Last summer, Developmental Psychobiology published a piece by S. Brummelte and a team from University of British Columbia (Vancouver) titled “Antidepressant use during pregnancy and serotonin transporter genotype (SLC6A4) affect newborn serum reelin levels.” exploring contributing genetic factors to susceptibility for SSRI-induced birth defects.  To-date, a number of studies have shown that in utero exposure to selective serotonin reuptake inhibitor drugs (SSRIs) like Prozac, Paxil, and Zoloft is linked to birth defects, but this paper presents the idea that babies with certain genetic profiles are more likely to have birth defects, given prenatal SSRI exposure.

The team states, “This study was undertaken to determine whether altered early serotonin signaling either via gestational serotonin reuptake inhibitor (SRI) exposure or genetic variations in the serotonin transporter promoter region (SLC6A4) alters levels of reelin, an important glycoprotein in neurodevelopment, in mothers and their neonates.”

In this study, “Serum reelin protein expression was quantified by immunoblot from maternal and neonatal blood collected at delivery from women taking either an SRI during gestation or controls. SRI-exposed mothers had higher levels of one reelin fragment, while SRI-exposed neonates had lower total reelin levels, particularly in females and reelin levels differed with SLC6A4 genotype. Lower neonatal reelin levels predicted less time spent sleeping and more irritability during neonatal behavioral assessment on Day 6 of life.” (emphasis added)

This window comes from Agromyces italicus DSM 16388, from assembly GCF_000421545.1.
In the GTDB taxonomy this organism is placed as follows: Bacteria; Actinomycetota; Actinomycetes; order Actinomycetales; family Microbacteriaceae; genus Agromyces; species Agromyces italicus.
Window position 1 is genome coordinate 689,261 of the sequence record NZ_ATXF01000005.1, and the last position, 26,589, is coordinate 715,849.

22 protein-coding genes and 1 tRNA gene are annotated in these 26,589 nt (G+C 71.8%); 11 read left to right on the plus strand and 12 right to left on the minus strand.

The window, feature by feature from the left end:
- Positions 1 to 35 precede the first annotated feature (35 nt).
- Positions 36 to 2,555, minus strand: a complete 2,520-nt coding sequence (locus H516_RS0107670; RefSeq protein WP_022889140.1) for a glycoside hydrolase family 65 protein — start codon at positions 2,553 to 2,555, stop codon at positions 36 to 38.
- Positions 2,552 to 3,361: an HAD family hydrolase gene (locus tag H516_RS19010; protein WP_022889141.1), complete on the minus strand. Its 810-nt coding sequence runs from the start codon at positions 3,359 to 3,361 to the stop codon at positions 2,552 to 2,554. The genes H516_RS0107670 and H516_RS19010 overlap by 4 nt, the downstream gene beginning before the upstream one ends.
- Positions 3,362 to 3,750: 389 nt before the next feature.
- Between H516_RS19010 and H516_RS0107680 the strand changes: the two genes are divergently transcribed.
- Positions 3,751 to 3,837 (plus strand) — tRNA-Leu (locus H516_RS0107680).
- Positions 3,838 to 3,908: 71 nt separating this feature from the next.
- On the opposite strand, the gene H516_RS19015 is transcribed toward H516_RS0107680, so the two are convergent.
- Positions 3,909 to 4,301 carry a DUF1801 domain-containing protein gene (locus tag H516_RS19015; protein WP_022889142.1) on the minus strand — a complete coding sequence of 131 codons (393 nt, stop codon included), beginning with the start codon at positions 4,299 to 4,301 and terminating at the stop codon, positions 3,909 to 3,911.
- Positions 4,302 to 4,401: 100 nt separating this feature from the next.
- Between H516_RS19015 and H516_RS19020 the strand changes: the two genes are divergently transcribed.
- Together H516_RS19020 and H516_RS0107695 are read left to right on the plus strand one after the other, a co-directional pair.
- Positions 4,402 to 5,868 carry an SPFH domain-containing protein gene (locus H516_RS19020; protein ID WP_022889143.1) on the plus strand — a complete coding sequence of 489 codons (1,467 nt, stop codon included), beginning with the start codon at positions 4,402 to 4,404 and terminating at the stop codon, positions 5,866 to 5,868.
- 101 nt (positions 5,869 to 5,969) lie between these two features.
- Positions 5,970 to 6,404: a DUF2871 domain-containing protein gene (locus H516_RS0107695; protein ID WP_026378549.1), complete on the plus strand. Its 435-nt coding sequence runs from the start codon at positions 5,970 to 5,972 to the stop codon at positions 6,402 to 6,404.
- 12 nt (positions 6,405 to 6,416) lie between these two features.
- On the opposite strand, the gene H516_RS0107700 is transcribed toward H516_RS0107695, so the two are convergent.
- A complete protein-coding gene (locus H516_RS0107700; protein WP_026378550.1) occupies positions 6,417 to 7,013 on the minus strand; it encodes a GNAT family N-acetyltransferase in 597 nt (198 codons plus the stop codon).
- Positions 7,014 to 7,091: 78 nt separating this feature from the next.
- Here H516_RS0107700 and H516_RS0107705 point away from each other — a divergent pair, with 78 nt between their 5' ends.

Brummelte concluded that the “results suggest that prenatal SRI exposure and the SLC6A4 genotype influences reelin protein expression in both the mother and newborn and that this may be reflected in neonatal behavior.” (emphasis added)

Due to the fact that SSRI manufacturers have failed time and again to warn women of these and other serious risks, SSRI birth defect lawsuits have been filed by the thousands.

If you or a loved one used SSRIs and gave birth to a child with a birth defect, you may be entitled to significant financial compensation.  For a free, no-obligation case consultation, contact our team of SSRI birth defect lawyers at the information provided below.  We have the compassion, resources, and experience required to win the justice you deserve.  Call today and see how we can help.

(855) 452 – 5529

Our SSRI Birth Defects Lawsuit Information page is a great place to start if you have any questions about SSRIs and Birth Defects.